|Provenance: Gift of Charles A. Juden Jr., 2002.|
|Citation: Louis Houck Papers Accretion, Special Collections and Archives, Southeast Missouri State University.|
|Related Collections: Louis and Gibboney Houck Papers|
Louis Houck was born in
Mascoutah, St. Clair County, Illinois, the son of a printer. Before coming to
Missouri, Houck studied law and was admitted to the Illinois Bar. He also
published a German newspaper, The Volksblatt in Belleville, Illinois in
1859. In 1868, he moved to St. Louis, Missouri, where he was appointed Assistant
U.S. District Attorney. Houck came to Cape Girardeau in 1869 to practice law
with the stated hope that he could "wield greater influence and accomplish
more." Shortly after arrival in Cape Girardeau, he became interested in the
railroad business, and built his legacy.
In 1880, Houck raised the money to create his own line, the Cape Girardeau Railway Company. At this time the Missouri "bootheel" region was still primarily swamp land, yet there were a few towns and self-sufficient farms. Houck had traveled the southeast Missouri region as an attorney, and saw an opportunity to open the regional farmers markets to St. Louis and beyond, and brought more residents into the sparsely populated area in order to develop the region
Houck created three railway lines in his lifetime. He built the lines by purchasing established lines and then building short lines to adjacent cities. Through the process of purchasing and building, Houck created an extensive network that reached: North to Ste. Genevieve, Missouri; South to Leachville, Arkansas; East to Carbondale, Illinois; and West to Idlewild, Missouri.
Houck was an entrepreneur, but did not favor all of the regional developments. He was an outspoken man, and frequently published his thoughts in newspapers around the state. Houck opposed the formation of the Little River Drainage District and the electrification of the City of Cape Girardeau. Houck believed that the Little River Drainage District project would only result in the creation of more swampland in Cape Girardeau County and the surrounding area.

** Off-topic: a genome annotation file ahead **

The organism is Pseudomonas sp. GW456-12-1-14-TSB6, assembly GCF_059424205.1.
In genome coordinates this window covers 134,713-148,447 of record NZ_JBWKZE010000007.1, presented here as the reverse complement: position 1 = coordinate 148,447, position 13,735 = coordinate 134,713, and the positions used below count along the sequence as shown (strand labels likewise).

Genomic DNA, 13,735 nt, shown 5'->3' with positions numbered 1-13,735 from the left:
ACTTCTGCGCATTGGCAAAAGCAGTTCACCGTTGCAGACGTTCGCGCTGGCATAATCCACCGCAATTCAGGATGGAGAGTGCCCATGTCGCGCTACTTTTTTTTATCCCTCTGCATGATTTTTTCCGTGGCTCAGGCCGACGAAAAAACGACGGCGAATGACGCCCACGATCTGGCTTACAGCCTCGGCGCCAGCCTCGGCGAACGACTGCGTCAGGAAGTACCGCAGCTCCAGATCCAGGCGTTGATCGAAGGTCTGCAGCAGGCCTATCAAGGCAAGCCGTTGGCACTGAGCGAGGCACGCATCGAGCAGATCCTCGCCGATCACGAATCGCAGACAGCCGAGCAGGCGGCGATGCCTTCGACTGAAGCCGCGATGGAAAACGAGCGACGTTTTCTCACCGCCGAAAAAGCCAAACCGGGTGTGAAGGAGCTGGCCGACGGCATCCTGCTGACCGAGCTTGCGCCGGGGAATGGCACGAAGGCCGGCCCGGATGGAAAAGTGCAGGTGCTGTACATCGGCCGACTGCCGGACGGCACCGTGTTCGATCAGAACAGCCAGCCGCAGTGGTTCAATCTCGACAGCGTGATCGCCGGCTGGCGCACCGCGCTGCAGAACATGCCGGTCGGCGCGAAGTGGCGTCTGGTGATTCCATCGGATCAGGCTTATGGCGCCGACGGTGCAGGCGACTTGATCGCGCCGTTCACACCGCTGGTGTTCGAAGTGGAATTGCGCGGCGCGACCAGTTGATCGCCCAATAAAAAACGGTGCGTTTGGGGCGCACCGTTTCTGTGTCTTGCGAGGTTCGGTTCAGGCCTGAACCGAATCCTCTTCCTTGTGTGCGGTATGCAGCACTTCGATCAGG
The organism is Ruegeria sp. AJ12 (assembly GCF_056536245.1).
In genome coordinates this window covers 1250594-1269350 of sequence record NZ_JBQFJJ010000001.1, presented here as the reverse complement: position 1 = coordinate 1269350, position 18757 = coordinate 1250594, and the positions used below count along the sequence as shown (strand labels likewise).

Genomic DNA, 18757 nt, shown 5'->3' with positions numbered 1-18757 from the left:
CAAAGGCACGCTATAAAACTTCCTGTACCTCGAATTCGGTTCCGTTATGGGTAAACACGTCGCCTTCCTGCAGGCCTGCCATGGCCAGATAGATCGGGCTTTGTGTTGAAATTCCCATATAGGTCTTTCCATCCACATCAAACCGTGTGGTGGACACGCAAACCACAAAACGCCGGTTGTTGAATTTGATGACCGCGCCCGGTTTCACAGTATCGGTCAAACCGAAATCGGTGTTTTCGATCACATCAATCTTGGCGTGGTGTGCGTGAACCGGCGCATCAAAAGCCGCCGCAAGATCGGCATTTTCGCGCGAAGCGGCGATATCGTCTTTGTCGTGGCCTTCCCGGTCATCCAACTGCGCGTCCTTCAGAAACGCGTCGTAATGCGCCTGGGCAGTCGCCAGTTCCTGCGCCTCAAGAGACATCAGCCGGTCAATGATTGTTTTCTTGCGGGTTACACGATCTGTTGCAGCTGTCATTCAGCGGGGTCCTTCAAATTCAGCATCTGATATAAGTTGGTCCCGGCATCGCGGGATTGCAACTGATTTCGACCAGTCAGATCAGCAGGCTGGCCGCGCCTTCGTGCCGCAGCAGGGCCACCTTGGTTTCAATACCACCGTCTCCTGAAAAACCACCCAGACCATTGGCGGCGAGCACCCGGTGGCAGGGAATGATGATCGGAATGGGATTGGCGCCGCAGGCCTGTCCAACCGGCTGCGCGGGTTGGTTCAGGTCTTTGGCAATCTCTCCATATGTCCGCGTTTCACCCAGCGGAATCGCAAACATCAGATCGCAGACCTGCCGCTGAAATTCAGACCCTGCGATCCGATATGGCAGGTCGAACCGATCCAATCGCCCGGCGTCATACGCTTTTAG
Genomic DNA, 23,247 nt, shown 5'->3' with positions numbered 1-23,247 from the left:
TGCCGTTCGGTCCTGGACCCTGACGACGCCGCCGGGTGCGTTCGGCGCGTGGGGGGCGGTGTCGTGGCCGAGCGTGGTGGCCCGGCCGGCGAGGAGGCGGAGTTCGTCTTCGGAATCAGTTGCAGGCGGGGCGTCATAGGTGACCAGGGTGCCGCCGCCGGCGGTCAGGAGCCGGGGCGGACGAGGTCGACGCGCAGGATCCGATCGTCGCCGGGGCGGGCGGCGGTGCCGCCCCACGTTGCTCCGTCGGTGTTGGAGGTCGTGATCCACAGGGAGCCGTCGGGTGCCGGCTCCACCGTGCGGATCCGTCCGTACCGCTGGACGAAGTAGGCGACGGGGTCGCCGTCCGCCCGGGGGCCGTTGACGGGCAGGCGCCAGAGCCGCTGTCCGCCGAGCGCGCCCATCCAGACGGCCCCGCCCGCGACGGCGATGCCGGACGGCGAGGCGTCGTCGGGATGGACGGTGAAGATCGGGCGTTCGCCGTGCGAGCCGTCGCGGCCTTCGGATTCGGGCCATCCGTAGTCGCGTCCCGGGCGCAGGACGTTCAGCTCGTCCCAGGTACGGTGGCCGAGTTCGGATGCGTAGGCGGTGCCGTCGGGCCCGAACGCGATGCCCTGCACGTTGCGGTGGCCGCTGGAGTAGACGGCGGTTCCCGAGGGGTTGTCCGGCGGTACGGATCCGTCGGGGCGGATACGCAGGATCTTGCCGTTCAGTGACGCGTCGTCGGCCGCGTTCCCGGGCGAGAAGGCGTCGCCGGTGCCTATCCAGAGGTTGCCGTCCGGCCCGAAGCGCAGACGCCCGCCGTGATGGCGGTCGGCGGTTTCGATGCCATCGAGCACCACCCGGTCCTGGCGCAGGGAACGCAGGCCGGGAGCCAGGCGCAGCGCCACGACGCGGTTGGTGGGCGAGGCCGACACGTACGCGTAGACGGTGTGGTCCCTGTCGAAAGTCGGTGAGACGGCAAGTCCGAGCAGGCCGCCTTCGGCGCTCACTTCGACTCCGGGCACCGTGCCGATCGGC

By avocation, Houck was a historian and author. His publications include: The Boundaries of the Louisiana Purchase (1901); a three-volume History of Missouri (1908); and The Spanish Regime in Missouri (1909). Houck was a thorough researcher, he located original documents and hired translators to interpret the primary documents. Houck's passion for historic research consumed the latter part of his life
Houck was integral in the development of the Missouri Normal School (currently, Southeast Missouri State University) in Cape Girardeau. In 1886, Houck served on the Board of Regents, and served as Board President from 1889 until his death in 1925. As President of the Board of Regents, Houck influenced all areas of the Normal School development, including: the construction of Academic Hall--opened in 1906, the planting of trees along Normal Street, the building of dormitories, and securing better pay for teachers. The Normal School was unable to obtain funds to build a football field, so Houck donated the land and assisted in fundraising for the project. After completion in 1930, the Houck Field House and Stadium was named in Houck's honor
|Adapted with revisions from Louis Houck Collection finding aid, 2002.|
|Scope and Content|
|The collection consists of correspondence, maps, business and railroad papers, and court records from Louis Houck's various entrepreneurial ventures|
|Rules or Conventions: Finding Aid prepared using DACS|